Derek Dunlop, untitled (carbon paper series), 2014, Carbon on Paper; © Courtesy of the artist
CRT: Yes, Katz’s essay on Martin definitely resonated with your work for me. Can you describe how this manifests itself in your process?
DD: I am interested in locating representation in the very process of painting. In this way, the process becomes the subject. Mediated mark making is one of my central strategies. I make stencils to pull paint through, use tape to generate lines, find subtle ways to direct my gestures. Besides the obvious significance of this way of working, it allows me to see my materials in unexpected ways. Abstract art is unique in that it has always been charged with contradictory significance. It has been championed for its radical political potential, valued as a source of spiritual renewal, and celebrated for its ability to express beauty. I want to explore these concerns formally, and speak to the complexity of lived experiences.
CRT: Can you point to other artists that resonate for you in this way?
DD: I am always looking for artists whose ideas are grounded in the materials in which they work. My education favored the model of the artist as having a post-studio practice and I resisted this way of working. As a result, I was forced to really consider why I wanted to touch my materials and how. It’s easy to explore materials, but it is something else for that exploration to be really informed by one’s subject matter. Many queer artists have found interesting ways of doing this. I think there is a growing desire for queers to understand their history, to come to terms with the traumas that have shaped individual and collective consciousness. I think my work is a response to this in varying degrees and at different moments.
Derek Dunlop, Installation View, Thoughts and Non-Thoughts (systematic II), 2013, Oil and Acrylic on Canvas; Courtesy of the artist
CRT: You have a number of residencies scheduled this year. Can you tell me about them and what you hope to be working on in the next few months?
DD: I make it to the studio everyday. I’ve been continuing this series of carbon paper drawings that employ strategies for mark making that originated in my Television Drawings. The work is created by tracing projected drawings made on the computer based on digital sketching and found images. Using carbon paper as an interface between my hand and the drawing paper, accidental blurs reveal my fingerprints, while interrupted lines record the limitation of the material. I’ve also been resolving a series of paintings that expand upon a similar set of concerns. Using the square as a kind of readymade, I’ve been experimenting with texture and how it governs my application of paint. I am interested in the play between intention and accident, the play between the intelligible and opaque.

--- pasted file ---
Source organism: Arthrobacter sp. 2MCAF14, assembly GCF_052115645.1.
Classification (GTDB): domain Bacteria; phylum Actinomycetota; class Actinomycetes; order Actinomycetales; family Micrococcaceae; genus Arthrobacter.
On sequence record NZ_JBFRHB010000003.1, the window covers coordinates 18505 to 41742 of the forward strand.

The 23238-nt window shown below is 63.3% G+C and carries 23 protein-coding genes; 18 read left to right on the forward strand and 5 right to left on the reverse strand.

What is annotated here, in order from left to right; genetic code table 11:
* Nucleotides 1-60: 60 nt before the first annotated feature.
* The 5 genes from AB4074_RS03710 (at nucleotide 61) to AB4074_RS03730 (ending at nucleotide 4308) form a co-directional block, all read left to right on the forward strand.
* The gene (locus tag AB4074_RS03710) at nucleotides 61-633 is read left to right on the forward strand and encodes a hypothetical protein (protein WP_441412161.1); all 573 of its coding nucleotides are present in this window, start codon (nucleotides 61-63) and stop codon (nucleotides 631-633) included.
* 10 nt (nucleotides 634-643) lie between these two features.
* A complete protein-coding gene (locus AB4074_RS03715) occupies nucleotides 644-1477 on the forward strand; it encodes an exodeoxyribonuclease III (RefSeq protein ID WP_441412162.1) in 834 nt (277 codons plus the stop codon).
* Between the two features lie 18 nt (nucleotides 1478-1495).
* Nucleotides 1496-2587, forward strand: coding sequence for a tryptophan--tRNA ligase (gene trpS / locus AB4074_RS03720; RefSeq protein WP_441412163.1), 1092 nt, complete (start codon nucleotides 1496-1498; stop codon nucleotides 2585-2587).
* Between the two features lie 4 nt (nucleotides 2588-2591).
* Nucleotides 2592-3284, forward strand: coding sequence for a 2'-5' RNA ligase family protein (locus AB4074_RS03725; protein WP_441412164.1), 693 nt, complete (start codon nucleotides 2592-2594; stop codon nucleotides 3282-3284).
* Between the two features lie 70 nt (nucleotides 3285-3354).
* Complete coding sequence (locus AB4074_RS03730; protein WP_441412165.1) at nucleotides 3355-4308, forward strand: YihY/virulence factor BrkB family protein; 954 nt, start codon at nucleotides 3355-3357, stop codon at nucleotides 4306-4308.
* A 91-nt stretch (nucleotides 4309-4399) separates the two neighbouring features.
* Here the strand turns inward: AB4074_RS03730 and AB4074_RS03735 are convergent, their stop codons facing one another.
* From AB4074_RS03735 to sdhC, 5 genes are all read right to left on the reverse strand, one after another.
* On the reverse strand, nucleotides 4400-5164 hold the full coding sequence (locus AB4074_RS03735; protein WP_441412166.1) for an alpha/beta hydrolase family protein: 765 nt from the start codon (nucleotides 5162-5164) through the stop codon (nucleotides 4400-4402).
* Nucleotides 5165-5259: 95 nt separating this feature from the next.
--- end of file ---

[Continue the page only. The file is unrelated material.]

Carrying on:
I am participating in a two year program called Open Sessions with the Drawing Center in New York City. I should point out that it is not a residency. It is an offshoot of the now concluded Viewing Program. Curated by Nova Benway and Lisa Sigal, along with a group of open sessions fellows, the program is interdisciplinary in nature and explores the many manifestations of contemporary drawing. I am a part of the first exhibition called action+object+exchange in the newly renovated project space.
I will also be an artist resident for one month at the Sam & Adele Golden Foundation for the Arts. It is a materially based residency taking place in a converted barn in New Berlin, NY. What is distinct about this residency is that the participants have the opportunity to meet with paint technicians and visit the manufacturing facilities of Golden Artist Colors. Understanding how paint is created in these facilities will allow me to approach my studio work from a different intellectual perspective.
—Courtney R. Thompson
ArtSlant would like to thank Derek Dunlop for his assistance in making this interview possible.